If you wander the streets of Old Montreal, you will find a small public square that faces city hall named Place Marie-Joseph Angélique. You may pass by without a thought—but you walk on the very place that she was accused of setting on fire.
Marie-Joseph Angélique’s bravery was lost to history, she was born in Maderia, Portugal, a city that was an important hub for the Atlantic Slave market. At the age of 15 she was sold into slavery and brought to the New-World.
Angelique lived in Montreal and was owned by Therese de Couagne de Francheville in Montreal. On April 10, 1734 Angelique was charged with arson after attempting to escape her bondage. It was alleged that she burned down not only her Masters house, but the entire Montreal merchant quarter.
Her trial was a long ordeal. Twenty-two persons – rich and poor, men and women – testified against her. All admitted that they did not see Angélique start the fire, but they were unanimously convinced of her guilt.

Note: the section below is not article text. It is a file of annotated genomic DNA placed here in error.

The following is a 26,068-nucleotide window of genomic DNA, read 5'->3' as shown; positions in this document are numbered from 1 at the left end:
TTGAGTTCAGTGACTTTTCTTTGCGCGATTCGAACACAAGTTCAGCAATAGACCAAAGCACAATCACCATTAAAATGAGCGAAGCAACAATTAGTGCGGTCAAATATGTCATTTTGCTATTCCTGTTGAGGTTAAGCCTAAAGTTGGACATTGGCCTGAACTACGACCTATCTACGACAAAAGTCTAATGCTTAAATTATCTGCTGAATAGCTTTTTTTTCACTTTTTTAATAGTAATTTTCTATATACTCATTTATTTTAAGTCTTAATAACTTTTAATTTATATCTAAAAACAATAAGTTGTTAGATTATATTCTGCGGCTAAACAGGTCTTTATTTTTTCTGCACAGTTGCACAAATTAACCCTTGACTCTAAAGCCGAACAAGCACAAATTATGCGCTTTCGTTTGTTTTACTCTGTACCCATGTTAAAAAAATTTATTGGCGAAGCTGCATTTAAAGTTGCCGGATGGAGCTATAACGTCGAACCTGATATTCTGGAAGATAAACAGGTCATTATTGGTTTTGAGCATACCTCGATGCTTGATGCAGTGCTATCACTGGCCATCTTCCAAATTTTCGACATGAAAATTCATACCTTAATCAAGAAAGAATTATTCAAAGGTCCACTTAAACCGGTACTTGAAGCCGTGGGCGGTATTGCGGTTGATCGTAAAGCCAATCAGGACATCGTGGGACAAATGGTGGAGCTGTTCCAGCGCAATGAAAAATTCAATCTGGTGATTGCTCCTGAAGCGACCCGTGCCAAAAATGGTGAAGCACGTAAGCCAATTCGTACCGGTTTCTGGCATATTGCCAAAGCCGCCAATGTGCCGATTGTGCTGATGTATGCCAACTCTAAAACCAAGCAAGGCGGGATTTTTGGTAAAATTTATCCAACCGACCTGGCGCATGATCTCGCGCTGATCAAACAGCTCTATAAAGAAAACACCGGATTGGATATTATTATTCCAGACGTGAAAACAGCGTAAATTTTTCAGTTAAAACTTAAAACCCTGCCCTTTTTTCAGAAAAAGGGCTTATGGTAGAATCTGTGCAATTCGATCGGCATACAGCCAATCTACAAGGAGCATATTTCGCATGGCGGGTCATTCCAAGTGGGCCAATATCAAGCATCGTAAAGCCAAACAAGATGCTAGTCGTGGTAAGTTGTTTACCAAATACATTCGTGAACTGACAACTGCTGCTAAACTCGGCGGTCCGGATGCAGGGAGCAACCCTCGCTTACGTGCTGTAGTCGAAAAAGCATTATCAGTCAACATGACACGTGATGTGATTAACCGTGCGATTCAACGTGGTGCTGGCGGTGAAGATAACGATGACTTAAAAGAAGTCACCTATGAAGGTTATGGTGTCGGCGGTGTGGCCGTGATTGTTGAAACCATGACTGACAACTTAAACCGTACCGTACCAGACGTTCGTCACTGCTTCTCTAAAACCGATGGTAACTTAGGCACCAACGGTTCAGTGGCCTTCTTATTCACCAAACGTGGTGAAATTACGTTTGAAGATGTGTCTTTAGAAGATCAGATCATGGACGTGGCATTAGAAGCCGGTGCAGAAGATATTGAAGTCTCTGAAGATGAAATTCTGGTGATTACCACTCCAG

Sadly, she was convicted and cruely tortued, and hanged. It isn’t known for sure whether Angélique set the fire but she became a symbol of Black resistance and liberation in Canada.
Not everyone buys into the narrative set by Angélique’s prosecutors. Historians such as Denyse Beaugrand-Champagne, author of the Le Procès de Marie-Josèphe Angélique (Beaugrand-champagne, 2004), believe that Angélique did not start the fire. They argue that she was just the unfortunate victim of incriminating circumstances, rumors and discrimination.
Some choose to see in Angélique's fate a struggle towards liberation. Historian and poet Afua Cooper, who wrote The Hanging of Angélique: The Untold Story of Canadian Slavery and the Burning of Old Montreal (University of Georgia Press, 2007)has dedicated 15 years of her professional life to research on Angélique and believe that the woman started the fires in a gesture of rebellion and her actions were a cry for the freedom of African American slaves.
This Queen dared to stand for freedom
Celebrate her and hear the stories of other amazing women at the Red Ribbon Gala on November 28, 2015 at the TransAlta Arts Barn, Edmonton Alberta.